10/25/2008, 00.00
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Hebron, hundreds of Palestinian agents occupy the city

The operation was ordered by president Abu Mazen, and was coordinated together with Israel and supported by Western governments. The intention is to restore security in the area, and the entire region of the West Bank. The political crisis continues in Israel, as early election looms.

Hebron (AsiaNews/Agencies) -During the night of October 24, about 600 agents of the Palestinian security forces occupied various areas in Hebron, in an operation launched by president Mahmoud Abbas, to reinforce Fatah control over the West Bank.

The move has been supported by Israel and Western governments, which are asking for greater guarantees in an area that has been the theater of of violent clashes between Palestinians and Israeli settlers in the past. "We are serious and willing to arrest anyone who disturbs law and order, starting with illegal armed groups and whoever deals with illegal arms," says Samih al-Saifi, Palestinian security chief for the area. According to Israeli security sources, the operation was supported by the Tel Aviv government, which is coordinating the movements of the Palestinian forces, specifying that they may not intervene in areas where Israeli settlers live.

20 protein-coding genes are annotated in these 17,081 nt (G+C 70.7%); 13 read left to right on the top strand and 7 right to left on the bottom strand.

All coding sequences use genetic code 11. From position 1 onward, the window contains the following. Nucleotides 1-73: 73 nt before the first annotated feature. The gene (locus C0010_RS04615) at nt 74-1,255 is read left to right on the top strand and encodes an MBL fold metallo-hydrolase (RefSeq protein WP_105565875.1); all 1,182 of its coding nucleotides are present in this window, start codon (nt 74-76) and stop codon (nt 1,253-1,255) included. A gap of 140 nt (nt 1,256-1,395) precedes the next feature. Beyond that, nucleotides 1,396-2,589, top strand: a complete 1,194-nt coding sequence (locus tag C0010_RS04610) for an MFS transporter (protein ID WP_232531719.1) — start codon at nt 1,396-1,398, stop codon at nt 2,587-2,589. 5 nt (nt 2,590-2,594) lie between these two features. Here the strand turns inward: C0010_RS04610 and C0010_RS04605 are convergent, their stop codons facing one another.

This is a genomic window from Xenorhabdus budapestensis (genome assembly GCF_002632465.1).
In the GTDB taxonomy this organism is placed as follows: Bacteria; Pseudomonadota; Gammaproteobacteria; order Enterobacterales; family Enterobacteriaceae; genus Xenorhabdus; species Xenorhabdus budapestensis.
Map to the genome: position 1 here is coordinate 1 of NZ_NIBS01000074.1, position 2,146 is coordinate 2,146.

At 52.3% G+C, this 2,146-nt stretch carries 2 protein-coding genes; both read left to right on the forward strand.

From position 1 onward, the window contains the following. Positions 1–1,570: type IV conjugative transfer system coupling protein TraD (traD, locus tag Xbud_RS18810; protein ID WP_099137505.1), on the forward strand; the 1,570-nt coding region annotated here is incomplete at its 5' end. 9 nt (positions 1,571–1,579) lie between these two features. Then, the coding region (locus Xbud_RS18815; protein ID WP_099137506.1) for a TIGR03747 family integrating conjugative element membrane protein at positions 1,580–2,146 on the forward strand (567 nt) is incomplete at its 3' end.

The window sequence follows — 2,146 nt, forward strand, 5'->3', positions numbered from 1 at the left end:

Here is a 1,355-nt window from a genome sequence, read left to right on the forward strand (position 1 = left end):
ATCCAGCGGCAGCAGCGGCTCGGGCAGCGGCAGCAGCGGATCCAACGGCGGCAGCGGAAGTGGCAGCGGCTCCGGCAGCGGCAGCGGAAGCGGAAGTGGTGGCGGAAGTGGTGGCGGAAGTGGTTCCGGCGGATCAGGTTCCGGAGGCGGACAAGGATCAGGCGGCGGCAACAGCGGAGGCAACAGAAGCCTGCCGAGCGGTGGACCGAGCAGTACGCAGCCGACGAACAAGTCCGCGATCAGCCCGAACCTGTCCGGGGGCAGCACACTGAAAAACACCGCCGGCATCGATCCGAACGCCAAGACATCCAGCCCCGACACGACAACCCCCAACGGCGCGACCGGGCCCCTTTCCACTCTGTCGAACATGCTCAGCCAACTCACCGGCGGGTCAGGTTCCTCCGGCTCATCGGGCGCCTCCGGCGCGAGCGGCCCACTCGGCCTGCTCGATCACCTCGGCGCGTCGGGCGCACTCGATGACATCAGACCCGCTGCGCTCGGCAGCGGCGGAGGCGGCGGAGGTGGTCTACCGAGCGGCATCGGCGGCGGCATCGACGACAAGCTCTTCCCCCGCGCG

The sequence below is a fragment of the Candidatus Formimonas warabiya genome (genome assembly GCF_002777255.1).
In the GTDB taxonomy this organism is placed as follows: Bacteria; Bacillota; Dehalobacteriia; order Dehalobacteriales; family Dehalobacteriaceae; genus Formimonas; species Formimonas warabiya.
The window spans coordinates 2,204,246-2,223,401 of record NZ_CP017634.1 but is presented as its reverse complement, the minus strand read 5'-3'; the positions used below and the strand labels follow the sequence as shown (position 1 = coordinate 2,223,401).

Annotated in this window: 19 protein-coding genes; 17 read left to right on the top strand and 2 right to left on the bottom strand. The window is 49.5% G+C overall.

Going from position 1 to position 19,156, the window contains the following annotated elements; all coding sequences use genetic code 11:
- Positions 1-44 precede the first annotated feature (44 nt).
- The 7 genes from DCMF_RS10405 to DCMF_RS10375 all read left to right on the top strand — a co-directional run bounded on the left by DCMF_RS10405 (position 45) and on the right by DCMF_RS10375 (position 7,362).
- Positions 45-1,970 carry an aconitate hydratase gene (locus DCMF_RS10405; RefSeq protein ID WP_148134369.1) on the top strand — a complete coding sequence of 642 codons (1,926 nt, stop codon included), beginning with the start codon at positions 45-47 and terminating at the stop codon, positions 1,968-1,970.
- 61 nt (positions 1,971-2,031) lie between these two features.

The agreement on the operation was reached on the night of October 22, during a summit between Palestine and Israel, during which it was decided to deploy hundreds of agents for at least a month, in order to guarantee security in the city, the third-largest in the West Bank, where new troops faithful to Abu Mazen have been deployed.

Hebron is considered the political stronghold of Hamas, which exercises wide influence in the city; control over the entire area - in recent months, new forces have been deployed in Nablus and Jenin as well - is fundamental for guaranteeing peace, and a stronger Fatah presence heading into the presidential election in January, when the term of Mahmoud Abbas will end.

Israel, meanwhile, seems to be having increasing difficulties in forming a new government with prime minister-designate Tzipi Livni, who is replacing Ehud Olmert after the scandal that put an end to his political career. Yesterday, representatives of the ultra- Orthodox Shas party refused the conditions dictated by the leaders of Kadima for the formation of a new national coalition government; the prospect of early elections appears increasingly likely.

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